SARCAN urges IMF, World Bank to prioritise climate finance in Southern Africa


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The World Bank and the International Monetary Fund (IMF) – known as Bretton Woods institutions, have been urged to finance Southern Africa’s effort to build resilience to climate change, promote sustainable development, and reduce poverty.

The Briton Woods institutions were established after World War II to promote global economic stability and development.

Southern Africa Region Climate Action Network (SARCAN) argues that these institutions have not done enough to address climate finance disparities affecting the region.

Shepherd Zvigadza, the SARCAN Coordinator said climate finance is crucial for Southern Africa. In that regard, he said the World Bank and IMF have a vital role to play in addressing the region’s climate challenges.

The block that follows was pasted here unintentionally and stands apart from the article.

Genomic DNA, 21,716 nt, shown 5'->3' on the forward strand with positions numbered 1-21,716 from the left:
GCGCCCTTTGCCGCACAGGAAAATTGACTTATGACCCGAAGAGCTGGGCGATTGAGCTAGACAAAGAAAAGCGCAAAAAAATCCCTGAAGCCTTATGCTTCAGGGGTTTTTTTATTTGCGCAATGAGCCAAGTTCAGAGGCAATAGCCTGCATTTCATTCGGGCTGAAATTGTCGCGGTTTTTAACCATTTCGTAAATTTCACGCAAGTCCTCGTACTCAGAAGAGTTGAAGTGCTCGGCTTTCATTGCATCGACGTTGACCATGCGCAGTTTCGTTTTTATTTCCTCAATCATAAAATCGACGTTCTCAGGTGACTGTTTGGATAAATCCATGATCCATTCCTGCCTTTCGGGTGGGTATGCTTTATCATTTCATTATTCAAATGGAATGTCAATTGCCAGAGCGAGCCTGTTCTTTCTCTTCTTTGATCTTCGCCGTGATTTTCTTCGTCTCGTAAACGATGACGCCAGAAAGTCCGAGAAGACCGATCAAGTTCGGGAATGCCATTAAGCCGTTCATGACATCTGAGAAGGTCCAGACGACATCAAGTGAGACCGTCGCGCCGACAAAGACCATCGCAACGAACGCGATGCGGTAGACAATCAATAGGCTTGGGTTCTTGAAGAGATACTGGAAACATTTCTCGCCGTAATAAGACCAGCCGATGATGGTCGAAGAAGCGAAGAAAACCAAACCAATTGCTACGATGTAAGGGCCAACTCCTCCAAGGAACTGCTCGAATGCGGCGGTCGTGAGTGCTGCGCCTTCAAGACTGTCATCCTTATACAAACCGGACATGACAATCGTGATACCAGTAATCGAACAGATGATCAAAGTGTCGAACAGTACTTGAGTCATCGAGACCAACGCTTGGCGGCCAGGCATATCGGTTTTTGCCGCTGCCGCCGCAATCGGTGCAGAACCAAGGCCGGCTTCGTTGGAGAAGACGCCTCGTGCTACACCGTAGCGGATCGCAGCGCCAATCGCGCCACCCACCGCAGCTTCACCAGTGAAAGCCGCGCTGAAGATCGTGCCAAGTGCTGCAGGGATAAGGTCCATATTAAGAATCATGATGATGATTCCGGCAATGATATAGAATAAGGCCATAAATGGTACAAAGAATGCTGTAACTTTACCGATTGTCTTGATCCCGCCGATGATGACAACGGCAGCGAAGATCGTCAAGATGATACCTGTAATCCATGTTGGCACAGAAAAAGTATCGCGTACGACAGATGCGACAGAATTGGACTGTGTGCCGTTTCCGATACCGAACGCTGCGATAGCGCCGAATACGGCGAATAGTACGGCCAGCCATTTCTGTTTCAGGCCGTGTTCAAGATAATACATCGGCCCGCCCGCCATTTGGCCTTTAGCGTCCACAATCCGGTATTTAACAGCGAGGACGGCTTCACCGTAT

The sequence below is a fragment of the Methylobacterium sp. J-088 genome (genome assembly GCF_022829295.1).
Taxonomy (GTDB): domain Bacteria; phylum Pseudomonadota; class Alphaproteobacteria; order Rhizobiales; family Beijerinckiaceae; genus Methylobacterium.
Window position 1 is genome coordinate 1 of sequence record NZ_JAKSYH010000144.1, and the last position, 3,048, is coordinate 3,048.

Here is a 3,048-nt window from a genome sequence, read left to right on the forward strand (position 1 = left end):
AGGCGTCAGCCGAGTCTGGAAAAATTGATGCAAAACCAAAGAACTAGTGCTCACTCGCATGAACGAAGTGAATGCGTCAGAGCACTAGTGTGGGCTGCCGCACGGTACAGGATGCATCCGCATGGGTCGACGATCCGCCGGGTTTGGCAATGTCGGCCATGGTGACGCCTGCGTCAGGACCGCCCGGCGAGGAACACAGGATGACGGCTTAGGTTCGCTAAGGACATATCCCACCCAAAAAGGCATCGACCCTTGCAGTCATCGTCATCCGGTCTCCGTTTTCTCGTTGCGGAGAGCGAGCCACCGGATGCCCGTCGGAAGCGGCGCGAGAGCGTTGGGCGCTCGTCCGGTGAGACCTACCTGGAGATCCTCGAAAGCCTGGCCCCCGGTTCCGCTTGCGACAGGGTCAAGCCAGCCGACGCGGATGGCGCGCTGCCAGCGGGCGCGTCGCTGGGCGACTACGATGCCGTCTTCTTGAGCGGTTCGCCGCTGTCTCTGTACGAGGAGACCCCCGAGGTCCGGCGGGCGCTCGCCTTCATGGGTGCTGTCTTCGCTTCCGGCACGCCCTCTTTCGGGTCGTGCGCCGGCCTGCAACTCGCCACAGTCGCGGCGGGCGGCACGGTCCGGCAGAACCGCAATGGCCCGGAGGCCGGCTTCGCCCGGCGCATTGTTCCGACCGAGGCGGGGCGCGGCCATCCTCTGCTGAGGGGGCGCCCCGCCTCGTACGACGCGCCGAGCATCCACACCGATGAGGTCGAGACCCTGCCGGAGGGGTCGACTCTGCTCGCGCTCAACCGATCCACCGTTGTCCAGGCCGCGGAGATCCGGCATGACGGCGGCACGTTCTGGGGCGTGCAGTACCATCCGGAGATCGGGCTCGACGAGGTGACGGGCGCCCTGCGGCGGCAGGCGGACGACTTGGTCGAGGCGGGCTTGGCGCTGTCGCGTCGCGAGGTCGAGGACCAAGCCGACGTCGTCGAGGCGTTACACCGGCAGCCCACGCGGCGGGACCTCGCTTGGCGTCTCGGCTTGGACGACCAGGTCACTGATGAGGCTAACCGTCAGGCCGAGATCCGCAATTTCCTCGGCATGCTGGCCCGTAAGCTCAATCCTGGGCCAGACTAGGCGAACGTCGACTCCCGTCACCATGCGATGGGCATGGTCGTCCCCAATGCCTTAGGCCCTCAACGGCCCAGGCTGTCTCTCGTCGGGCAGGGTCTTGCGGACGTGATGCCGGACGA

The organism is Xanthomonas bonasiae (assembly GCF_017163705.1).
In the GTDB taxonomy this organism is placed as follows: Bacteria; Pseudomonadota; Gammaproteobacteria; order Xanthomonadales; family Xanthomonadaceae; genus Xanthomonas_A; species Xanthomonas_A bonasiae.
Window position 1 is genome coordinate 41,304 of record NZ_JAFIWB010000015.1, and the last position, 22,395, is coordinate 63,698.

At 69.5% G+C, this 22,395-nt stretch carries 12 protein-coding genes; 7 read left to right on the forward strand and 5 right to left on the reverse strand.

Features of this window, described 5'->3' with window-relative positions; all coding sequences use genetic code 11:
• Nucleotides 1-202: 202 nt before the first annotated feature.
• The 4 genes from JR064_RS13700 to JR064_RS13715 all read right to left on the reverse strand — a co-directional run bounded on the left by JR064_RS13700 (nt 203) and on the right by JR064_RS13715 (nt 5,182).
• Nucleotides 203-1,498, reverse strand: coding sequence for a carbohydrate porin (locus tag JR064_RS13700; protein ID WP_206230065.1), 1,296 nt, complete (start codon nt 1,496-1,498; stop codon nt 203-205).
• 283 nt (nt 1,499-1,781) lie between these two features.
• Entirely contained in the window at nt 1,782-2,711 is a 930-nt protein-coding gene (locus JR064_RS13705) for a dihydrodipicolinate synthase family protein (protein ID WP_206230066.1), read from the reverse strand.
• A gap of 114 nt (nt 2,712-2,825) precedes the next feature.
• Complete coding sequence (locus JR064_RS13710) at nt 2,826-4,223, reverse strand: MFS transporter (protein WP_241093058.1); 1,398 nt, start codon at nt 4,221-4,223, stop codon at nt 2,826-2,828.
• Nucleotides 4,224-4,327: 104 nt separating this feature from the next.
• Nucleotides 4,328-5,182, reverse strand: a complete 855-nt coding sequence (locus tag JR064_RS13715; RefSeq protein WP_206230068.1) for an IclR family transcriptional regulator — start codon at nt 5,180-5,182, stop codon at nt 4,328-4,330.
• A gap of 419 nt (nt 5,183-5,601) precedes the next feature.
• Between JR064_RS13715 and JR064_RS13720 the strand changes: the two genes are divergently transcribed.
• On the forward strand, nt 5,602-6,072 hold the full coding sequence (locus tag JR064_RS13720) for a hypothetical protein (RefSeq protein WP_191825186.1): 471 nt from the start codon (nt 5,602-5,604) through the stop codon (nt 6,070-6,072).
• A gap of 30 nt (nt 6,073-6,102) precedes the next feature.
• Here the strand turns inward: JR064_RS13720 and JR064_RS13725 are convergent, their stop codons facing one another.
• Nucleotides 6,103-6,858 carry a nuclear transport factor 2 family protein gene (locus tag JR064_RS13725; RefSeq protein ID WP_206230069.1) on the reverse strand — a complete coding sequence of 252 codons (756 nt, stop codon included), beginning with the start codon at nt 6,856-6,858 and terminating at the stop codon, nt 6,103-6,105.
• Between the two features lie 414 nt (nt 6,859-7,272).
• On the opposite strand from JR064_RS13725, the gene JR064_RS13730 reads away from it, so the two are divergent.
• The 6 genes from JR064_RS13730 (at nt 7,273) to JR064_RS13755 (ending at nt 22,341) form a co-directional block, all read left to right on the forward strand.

Southern Africa is particularly vulnerable to climate change, with rising temperatures, changing rainfall patterns, and increased frequency of extreme weather events affecting the region’s economic development, food security, and human well-being.

Some concerns include:

  1. Limited access to climate finance: Southern African countries face barriers in accessing funding for climate change mitigation and adaptation projects.
  2. Conditionalities and debt: Loans from these institutions often come with strict conditions, leading to debt traps and limiting the ability of southern African countries to implement climate policies.
  3. Lack of representation: The governance structures of these institutions are often dominated by developed countries, limiting the voice and influence of Global South countries such as those in Southern Africa.
  4. Focus on economic growth: The primary focus of these institutions has traditionally been on promoting economic growth, which can come at the expense of environmental and social considerations.

“The Britonwoods Institutions need to look at themselves in the mirror and face their past, and current action,”  said Zvigadza.

 “The current approach, to date, shows that they seem not to understand the scale of this challenge. By fixing the finances, the World Bank and the IMF can help Southern Africa build resilience to climate change, promote sustainable development, and reduce poverty,” he added.